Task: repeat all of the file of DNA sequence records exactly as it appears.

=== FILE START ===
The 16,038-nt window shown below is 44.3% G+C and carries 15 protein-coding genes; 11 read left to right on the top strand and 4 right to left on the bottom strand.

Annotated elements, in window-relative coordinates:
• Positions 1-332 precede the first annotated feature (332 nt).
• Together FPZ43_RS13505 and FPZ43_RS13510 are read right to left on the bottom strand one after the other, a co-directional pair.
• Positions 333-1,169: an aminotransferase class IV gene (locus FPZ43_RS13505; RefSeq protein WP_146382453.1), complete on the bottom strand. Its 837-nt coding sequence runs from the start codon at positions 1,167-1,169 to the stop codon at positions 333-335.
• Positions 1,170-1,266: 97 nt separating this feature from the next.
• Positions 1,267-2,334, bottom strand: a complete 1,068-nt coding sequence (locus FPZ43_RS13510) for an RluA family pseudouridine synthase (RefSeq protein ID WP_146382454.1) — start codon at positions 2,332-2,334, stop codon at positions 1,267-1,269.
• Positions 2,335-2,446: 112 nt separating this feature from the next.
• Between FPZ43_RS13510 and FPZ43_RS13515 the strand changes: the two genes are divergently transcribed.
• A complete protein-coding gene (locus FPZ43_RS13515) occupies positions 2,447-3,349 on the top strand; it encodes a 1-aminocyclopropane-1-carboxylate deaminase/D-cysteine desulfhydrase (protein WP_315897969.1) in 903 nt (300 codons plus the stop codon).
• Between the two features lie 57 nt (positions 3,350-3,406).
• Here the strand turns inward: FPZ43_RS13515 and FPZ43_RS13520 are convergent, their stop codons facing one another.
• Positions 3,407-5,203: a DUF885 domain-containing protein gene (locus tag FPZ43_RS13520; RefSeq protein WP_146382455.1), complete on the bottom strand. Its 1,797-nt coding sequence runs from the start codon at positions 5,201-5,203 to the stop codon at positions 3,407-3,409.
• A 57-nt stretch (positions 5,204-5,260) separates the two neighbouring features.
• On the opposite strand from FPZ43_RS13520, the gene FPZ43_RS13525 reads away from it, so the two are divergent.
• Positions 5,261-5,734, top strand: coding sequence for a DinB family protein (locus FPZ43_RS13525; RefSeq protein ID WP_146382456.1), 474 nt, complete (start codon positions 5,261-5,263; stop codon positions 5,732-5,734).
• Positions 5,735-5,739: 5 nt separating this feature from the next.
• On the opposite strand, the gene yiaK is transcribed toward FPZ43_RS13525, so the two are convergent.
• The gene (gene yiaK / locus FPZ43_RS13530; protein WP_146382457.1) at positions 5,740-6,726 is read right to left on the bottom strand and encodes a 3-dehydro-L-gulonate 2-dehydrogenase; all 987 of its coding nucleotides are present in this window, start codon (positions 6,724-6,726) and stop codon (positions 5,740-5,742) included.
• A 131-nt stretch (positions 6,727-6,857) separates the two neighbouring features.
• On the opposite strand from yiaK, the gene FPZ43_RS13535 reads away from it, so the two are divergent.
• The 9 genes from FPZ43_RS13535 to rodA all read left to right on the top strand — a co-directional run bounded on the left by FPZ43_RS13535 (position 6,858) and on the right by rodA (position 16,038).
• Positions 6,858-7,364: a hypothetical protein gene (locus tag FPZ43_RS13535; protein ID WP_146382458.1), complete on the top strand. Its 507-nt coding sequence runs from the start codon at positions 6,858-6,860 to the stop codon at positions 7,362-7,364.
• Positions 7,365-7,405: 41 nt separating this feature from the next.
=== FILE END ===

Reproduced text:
The 16,038-nt window shown below is 44.3% G+C and carries 15 protein-coding genes; 11 read left to right on the top strand and 4 right to left on the bottom strand.

Annotated elements, in window-relative coordinates:
• Positions 1-332 precede the first annotated feature (332 nt).
• Together FPZ43_RS13505 and FPZ43_RS13510 are read right to left on the bottom strand one after the other, a co-directional pair.
• Positions 333-1,169: an aminotransferase class IV gene (locus FPZ43_RS13505; RefSeq protein WP_146382453.1), complete on the bottom strand. Its 837-nt coding sequence runs from the start codon at positions 1,167-1,169 to the stop codon at positions 333-335.
• Positions 1,170-1,266: 97 nt separating this feature from the next.
• Positions 1,267-2,334, bottom strand: a complete 1,068-nt coding sequence (locus FPZ43_RS13510) for an RluA family pseudouridine synthase (RefSeq protein ID WP_146382454.1) — start codon at positions 2,332-2,334, stop codon at positions 1,267-1,269.
• Positions 2,335-2,446: 112 nt separating this feature from the next.
• Between FPZ43_RS13510 and FPZ43_RS13515 the strand changes: the two genes are divergently transcribed.
• A complete protein-coding gene (locus FPZ43_RS13515) occupies positions 2,447-3,349 on the top strand; it encodes a 1-aminocyclopropane-1-carboxylate deaminase/D-cysteine desulfhydrase (protein WP_315897969.1) in 903 nt (300 codons plus the stop codon).
• Between the two features lie 57 nt (positions 3,350-3,406).
• Here the strand turns inward: FPZ43_RS13515 and FPZ43_RS13520 are convergent, their stop codons facing one another.
• Positions 3,407-5,203: a DUF885 domain-containing protein gene (locus tag FPZ43_RS13520; RefSeq protein WP_146382455.1), complete on the bottom strand. Its 1,797-nt coding sequence runs from the start codon at positions 5,201-5,203 to the stop codon at positions 3,407-3,409.
• A 57-nt stretch (positions 5,204-5,260) separates the two neighbouring features.
• On the opposite strand from FPZ43_RS13520, the gene FPZ43_RS13525 reads away from it, so the two are divergent.
• Positions 5,261-5,734, top strand: coding sequence for a DinB family protein (locus FPZ43_RS13525; RefSeq protein ID WP_146382456.1), 474 nt, complete (start codon positions 5,261-5,263; stop codon positions 5,732-5,734).
• Positions 5,735-5,739: 5 nt separating this feature from the next.
• On the opposite strand, the gene yiaK is transcribed toward FPZ43_RS13525, so the two are convergent.
• The gene (gene yiaK / locus FPZ43_RS13530; protein WP_146382457.1) at positions 5,740-6,726 is read right to left on the bottom strand and encodes a 3-dehydro-L-gulonate 2-dehydrogenase; all 987 of its coding nucleotides are present in this window, start codon (positions 6,724-6,726) and stop codon (positions 5,740-5,742) included.
• A 131-nt stretch (positions 6,727-6,857) separates the two neighbouring features.
• On the opposite strand from yiaK, the gene FPZ43_RS13535 reads away from it, so the two are divergent.
• The 9 genes from FPZ43_RS13535 to rodA all read left to right on the top strand — a co-directional run bounded on the left by FPZ43_RS13535 (position 6,858) and on the right by rodA (position 16,038).
• Positions 6,858-7,364: a hypothetical protein gene (locus tag FPZ43_RS13535; protein ID WP_146382458.1), complete on the top strand. Its 507-nt coding sequence runs from the start codon at positions 6,858-6,860 to the stop codon at positions 7,362-7,364.
• Positions 7,365-7,405: 41 nt separating this feature from the next.